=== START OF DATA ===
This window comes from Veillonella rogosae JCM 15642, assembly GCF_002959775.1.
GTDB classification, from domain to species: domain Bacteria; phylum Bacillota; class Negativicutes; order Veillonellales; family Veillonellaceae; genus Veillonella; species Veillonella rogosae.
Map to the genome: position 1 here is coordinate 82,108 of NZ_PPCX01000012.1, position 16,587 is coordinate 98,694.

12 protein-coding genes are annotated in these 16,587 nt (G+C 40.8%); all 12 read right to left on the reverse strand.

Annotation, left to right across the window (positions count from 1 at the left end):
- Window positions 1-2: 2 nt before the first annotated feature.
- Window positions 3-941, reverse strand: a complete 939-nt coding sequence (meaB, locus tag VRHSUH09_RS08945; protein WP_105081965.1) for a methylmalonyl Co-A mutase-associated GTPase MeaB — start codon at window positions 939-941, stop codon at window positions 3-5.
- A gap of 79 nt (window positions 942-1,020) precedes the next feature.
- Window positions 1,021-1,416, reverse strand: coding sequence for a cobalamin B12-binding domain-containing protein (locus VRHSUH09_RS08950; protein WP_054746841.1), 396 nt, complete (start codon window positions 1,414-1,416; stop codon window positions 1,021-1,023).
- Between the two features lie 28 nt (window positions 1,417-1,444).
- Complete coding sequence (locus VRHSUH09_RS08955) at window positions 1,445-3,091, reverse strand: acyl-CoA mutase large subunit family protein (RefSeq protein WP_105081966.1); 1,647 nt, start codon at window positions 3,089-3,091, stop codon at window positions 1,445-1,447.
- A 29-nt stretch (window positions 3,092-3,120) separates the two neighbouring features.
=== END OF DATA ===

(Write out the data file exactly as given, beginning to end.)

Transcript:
This window comes from Veillonella rogosae JCM 15642, assembly GCF_002959775.1.
GTDB classification, from domain to species: domain Bacteria; phylum Bacillota; class Negativicutes; order Veillonellales; family Veillonellaceae; genus Veillonella; species Veillonella rogosae.
Map to the genome: position 1 here is coordinate 82,108 of NZ_PPCX01000012.1, position 16,587 is coordinate 98,694.

12 protein-coding genes are annotated in these 16,587 nt (G+C 40.8%); all 12 read right to left on the reverse strand.

Annotation, left to right across the window (positions count from 1 at the left end):
- Window positions 1-2: 2 nt before the first annotated feature.
- Window positions 3-941, reverse strand: a complete 939-nt coding sequence (meaB, locus tag VRHSUH09_RS08945; protein WP_105081965.1) for a methylmalonyl Co-A mutase-associated GTPase MeaB — start codon at window positions 939-941, stop codon at window positions 3-5.
- A gap of 79 nt (window positions 942-1,020) precedes the next feature.
- Window positions 1,021-1,416, reverse strand: coding sequence for a cobalamin B12-binding domain-containing protein (locus VRHSUH09_RS08950; protein WP_054746841.1), 396 nt, complete (start codon window positions 1,414-1,416; stop codon window positions 1,021-1,023).
- Between the two features lie 28 nt (window positions 1,417-1,444).
- Complete coding sequence (locus VRHSUH09_RS08955) at window positions 1,445-3,091, reverse strand: acyl-CoA mutase large subunit family protein (RefSeq protein WP_105081966.1); 1,647 nt, start codon at window positions 3,089-3,091, stop codon at window positions 1,445-1,447.
- A 29-nt stretch (window positions 3,092-3,120) separates the two neighbouring features.